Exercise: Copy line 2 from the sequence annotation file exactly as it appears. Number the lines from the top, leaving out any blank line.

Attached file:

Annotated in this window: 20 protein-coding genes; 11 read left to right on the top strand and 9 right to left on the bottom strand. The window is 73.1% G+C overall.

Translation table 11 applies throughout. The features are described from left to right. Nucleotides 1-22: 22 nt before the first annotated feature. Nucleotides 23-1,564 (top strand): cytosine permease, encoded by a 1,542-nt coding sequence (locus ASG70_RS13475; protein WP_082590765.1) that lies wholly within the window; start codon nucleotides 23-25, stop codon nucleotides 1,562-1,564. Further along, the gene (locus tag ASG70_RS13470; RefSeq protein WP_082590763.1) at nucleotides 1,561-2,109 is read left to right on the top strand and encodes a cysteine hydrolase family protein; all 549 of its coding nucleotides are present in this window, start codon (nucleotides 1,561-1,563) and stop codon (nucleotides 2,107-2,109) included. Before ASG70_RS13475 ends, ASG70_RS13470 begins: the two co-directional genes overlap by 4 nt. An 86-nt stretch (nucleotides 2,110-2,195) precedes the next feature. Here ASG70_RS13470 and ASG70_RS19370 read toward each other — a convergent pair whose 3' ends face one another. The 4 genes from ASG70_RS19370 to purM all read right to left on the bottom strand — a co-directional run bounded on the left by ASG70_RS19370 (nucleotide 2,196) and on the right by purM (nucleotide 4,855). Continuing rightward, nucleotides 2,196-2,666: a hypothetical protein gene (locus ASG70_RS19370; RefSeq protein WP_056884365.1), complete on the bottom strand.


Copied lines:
Translation table 11 applies throughout. The features are described from left to right. Nucleotides 1-22: 22 nt before the first annotated feature. Nucleotides 23-1,564 (top strand): cytosine permease, encoded by a 1,542-nt coding sequence (locus ASG70_RS13475; protein WP_082590765.1) that lies wholly within the window; start codon nucleotides 23-25, stop codon nucleotides 1,562-1,564. Further along, the gene (locus tag ASG70_RS13470; RefSeq protein WP_082590763.1) at nucleotides 1,561-2,109 is read left to right on the top strand and encodes a cysteine hydrolase family protein; all 549 of its coding nucleotides are present in this window, start codon (nucleotides 1,561-1,563) and stop codon (nucleotides 2,107-2,109) included. Before ASG70_RS13475 ends, ASG70_RS13470 begins: the two co-directional genes overlap by 4 nt. An 86-nt stretch (nucleotides 2,110-2,195) precedes the next feature. Here ASG70_RS13470 and ASG70_RS19370 read toward each other — a convergent pair whose 3' ends face one another. The 4 genes from ASG70_RS19370 to purM all read right to left on the bottom strand — a co-directional run bounded on the left by ASG70_RS19370 (nucleotide 2,196) and on the right by purM (nucleotide 4,855). Continuing rightward, nucleotides 2,196-2,666: a hypothetical protein gene (locus ASG70_RS19370; RefSeq protein WP_056884365.1), complete on the bottom strand.